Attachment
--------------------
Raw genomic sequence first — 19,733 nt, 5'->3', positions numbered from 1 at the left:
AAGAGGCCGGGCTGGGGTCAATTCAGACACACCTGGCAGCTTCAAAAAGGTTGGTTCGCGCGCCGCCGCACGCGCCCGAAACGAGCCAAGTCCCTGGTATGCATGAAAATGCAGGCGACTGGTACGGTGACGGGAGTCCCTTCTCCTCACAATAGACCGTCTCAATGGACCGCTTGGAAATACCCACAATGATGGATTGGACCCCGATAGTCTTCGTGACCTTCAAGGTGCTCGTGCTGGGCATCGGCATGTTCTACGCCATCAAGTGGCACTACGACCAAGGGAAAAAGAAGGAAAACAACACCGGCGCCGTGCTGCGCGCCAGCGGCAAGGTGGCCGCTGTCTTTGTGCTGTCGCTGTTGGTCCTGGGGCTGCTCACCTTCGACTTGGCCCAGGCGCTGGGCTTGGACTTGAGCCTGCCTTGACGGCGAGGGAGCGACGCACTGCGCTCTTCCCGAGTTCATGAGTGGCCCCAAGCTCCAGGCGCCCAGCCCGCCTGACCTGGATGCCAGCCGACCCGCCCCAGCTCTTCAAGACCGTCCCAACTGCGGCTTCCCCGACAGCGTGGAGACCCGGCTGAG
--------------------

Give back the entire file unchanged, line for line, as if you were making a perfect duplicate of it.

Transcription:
Raw genomic sequence first — 19,733 nt, 5'->3', positions numbered from 1 at the left:
AAGAGGCCGGGCTGGGGTCAATTCAGACACACCTGGCAGCTTCAAAAAGGTTGGTTCGCGCGCCGCCGCACGCGCCCGAAACGAGCCAAGTCCCTGGTATGCATGAAAATGCAGGCGACTGGTACGGTGACGGGAGTCCCTTCTCCTCACAATAGACCGTCTCAATGGACCGCTTGGAAATACCCACAATGATGGATTGGACCCCGATAGTCTTCGTGACCTTCAAGGTGCTCGTGCTGGGCATCGGCATGTTCTACGCCATCAAGTGGCACTACGACCAAGGGAAAAAGAAGGAAAACAACACCGGCGCCGTGCTGCGCGCCAGCGGCAAGGTGGCCGCTGTCTTTGTGCTGTCGCTGTTGGTCCTGGGGCTGCTCACCTTCGACTTGGCCCAGGCGCTGGGCTTGGACTTGAGCCTGCCTTGACGGCGAGGGAGCGACGCACTGCGCTCTTCCCGAGTTCATGAGTGGCCCCAAGCTCCAGGCGCCCAGCCCGCCTGACCTGGATGCCAGCCGACCCGCCCCAGCTCTTCAAGACCGTCCCAACTGCGGCTTCCCCGACAGCGTGGAGACCCGGCTGAG